Event Review: Vitality London 10km

Nowadays, marathons and ultra races get all the glory but a 10km race is just as challenging – and can be just as fun as the recent Vitality London 10km proved…

Imagine running through the closed streets of London, past steel bands and cheering supporters, past the Houses of Parliament and right along the Mall before ending right in front of Buckingham Palace. Sound familiar? Yes, the Vitality London 10km takes in all the very best parts of the London Marathon route but without the months and months of training or the agony of having to run 26.2 miles. What’s not to like?

The Vitality 10km takes place over the May Bank Holiday and is part of a weekend of activities, with kids’ races and the Vitality Westminster Mile taking place the day before. The 10km race is actually doubles as the British 10km Championships, which means that as I lined up, I found myself about 100 metres from the elite pen (where one of our GRTW coaches, Tara was – lucky her!) where Mo Farah was getting set to race.

 

This is a BIG event with over 8,000 taking part but it is brilliantly organised with six different pens and a clever filtering system that sees you having to file through some barriers before you actually hit the start line, helping to avoid a mass pile up when the klaxon – and Jessica Ennis Hill – started us off.

A 10km race when running hard is, well, hard. But having the kind of support that you’d usually only ever get at a marathon helps you to pick up your feet and keep pushing, past the two water stations, through the shower to cool everyone down on the run and finally, heading straight for Buckingham Palace and the finish line.

If you’re starting near the back of the pens, it’s a long wait to the start line as I saw people on their first kilometre as I was finishing but it’s such a great atmosphere and a rare opportunity to race through the streets of London in the summer when it’s not freezing cold (except for this year’s London Marathon of course which broke all the records!), I don’t think many people minded.

Mo Farah won this one in 29 minutes and 44 seconds, but just as impressive in our eyes was one of the Girls Run the World coaches’ , Tara Shannahan, who PBed with a time of 37.44 minutes – she’s getting faster with age!

After the race, you can hang around in the park where they even have a yoga space where you can unwind and chill out from the run. I nearly didn’t go to this event but I’m so glad I did; whether you run it seriously in a bid to PB or to just enjoy it for the London scenery, this is a destination race (even if you’re a Londoner) that’s worth doing.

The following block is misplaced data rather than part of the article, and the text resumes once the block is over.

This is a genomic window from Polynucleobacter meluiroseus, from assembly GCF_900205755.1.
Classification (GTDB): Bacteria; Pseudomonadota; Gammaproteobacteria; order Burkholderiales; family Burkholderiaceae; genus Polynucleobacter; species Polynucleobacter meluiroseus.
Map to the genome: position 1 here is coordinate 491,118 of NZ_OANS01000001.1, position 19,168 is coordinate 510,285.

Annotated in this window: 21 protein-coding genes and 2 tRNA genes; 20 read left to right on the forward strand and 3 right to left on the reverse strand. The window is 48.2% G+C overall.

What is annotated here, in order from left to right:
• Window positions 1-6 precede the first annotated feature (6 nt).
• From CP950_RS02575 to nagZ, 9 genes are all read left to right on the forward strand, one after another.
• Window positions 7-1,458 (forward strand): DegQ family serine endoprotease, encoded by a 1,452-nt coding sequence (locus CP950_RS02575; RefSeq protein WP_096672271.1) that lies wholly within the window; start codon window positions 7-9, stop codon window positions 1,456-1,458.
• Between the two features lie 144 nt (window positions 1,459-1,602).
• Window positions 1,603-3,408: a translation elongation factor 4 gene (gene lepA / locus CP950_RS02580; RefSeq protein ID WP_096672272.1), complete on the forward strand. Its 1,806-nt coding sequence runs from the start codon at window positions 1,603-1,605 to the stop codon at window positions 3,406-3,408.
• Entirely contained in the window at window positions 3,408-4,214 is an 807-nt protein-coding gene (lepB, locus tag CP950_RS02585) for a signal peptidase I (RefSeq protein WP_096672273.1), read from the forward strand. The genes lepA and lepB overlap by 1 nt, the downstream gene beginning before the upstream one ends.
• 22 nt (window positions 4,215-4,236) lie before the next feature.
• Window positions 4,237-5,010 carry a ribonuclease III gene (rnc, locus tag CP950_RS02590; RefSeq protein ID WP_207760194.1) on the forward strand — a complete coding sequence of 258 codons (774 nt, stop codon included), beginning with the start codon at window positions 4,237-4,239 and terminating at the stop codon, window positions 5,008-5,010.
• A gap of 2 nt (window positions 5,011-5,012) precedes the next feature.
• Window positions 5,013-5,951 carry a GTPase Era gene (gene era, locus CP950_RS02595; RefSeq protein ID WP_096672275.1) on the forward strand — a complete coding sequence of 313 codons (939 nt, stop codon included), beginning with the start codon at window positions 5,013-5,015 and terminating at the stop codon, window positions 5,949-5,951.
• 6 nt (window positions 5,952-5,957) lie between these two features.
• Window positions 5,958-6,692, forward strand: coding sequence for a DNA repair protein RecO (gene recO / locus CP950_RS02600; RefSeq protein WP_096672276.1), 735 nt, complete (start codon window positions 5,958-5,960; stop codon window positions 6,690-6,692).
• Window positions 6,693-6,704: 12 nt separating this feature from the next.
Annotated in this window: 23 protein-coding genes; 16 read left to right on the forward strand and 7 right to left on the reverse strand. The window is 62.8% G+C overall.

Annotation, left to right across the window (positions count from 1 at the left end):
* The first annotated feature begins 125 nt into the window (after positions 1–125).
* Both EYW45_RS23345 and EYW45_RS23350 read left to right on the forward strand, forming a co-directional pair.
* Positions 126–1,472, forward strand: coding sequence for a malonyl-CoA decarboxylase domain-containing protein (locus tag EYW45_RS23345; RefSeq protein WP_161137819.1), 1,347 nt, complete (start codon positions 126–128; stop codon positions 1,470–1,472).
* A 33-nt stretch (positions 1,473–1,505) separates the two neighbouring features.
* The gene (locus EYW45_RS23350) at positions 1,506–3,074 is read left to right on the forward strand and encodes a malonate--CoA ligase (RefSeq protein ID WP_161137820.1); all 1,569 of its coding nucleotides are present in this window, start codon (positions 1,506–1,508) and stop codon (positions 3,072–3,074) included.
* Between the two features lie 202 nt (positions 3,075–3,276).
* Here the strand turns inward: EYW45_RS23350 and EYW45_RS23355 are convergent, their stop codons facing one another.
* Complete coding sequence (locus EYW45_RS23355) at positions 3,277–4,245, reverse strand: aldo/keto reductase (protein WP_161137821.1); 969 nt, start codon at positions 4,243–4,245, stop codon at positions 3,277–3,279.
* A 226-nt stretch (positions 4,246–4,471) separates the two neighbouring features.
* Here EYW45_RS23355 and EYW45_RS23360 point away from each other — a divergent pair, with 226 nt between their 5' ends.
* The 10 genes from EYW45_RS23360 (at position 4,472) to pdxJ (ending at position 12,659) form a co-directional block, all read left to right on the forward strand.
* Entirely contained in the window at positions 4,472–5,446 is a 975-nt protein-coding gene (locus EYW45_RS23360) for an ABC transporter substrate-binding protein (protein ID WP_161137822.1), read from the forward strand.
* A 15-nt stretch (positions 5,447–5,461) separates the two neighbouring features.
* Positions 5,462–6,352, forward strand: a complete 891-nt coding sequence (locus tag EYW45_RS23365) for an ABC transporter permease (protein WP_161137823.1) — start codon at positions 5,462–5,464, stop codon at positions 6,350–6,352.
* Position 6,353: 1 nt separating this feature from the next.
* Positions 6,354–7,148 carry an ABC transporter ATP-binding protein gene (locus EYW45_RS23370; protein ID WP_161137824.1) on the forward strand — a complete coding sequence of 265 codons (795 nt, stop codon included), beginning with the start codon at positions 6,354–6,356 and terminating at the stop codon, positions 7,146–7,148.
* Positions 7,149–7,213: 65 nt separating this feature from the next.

For details of next year’s Vitality London 10km visit https://www.vitalitylondon10000.co.uk

 

The Good

Great location, brilliantly organised – with added yoga too!

The Bad

Long wait to start if you’re not in the front pen, but that’s standard with London races

The Ugly

Nothing truly bad to say about this event. It’s fab.

If you are training for a 10km and want to get a PB, check out virtual training mentoring which provides customised training, direct to our training app so it’s right at your fingertips. 

How was your weekend running?

The weekend just passed had us thinking a lot about motivation and will power to push through when training or racing gets tough…

Perhaps this was partly due to my taking on Grafman, a Half Ironman event, which comprises a 1.8km open water swim, followed by a 56 mile bike ride and rounded off by a half marathon at the end. But it was also because it was a weekend of running events that require a lot of mental reserve, such as the Night of the 10km PBs and the North Downs Way 50.

Fittingly enough, the Girls Run the World ultra distance coach, Sarah Sawyer, took home first place this year at the North Downs Way 50 (for coaching advice and mentoring with Sarah, email info@girlsruntheworld.co.uk) and another reason my focus was on mental strategies due to a podcast that I did with her last Friday. After all, who better to ask about mental strategies than a woman who came first in the Crawley 24 Hour Track Race a few months ago, running 127.8 miles in 24 hours around a 400 metre track?

You can listen to the podcast later this week, but what was most interesting about our chat is that Sarah didn’t say ANY of the usual things when it comes to mental strategies. Instead of counting, music or mantras, her main approach is grounded in the fact that she loves running and whenever anything gets tough, she reminds herself of how lucky she is to be running. That and switching up her events so that her ‘journey’ to that final event destination goal stays interesting and enjoyable seem to be her main strategies for staying strong.  At the beginning of this year, she focused on the 24 hour track race, then she switched from flat running to the hills to take on the North Downs 50, which leads her on to the Global Limits 200km Stage Race.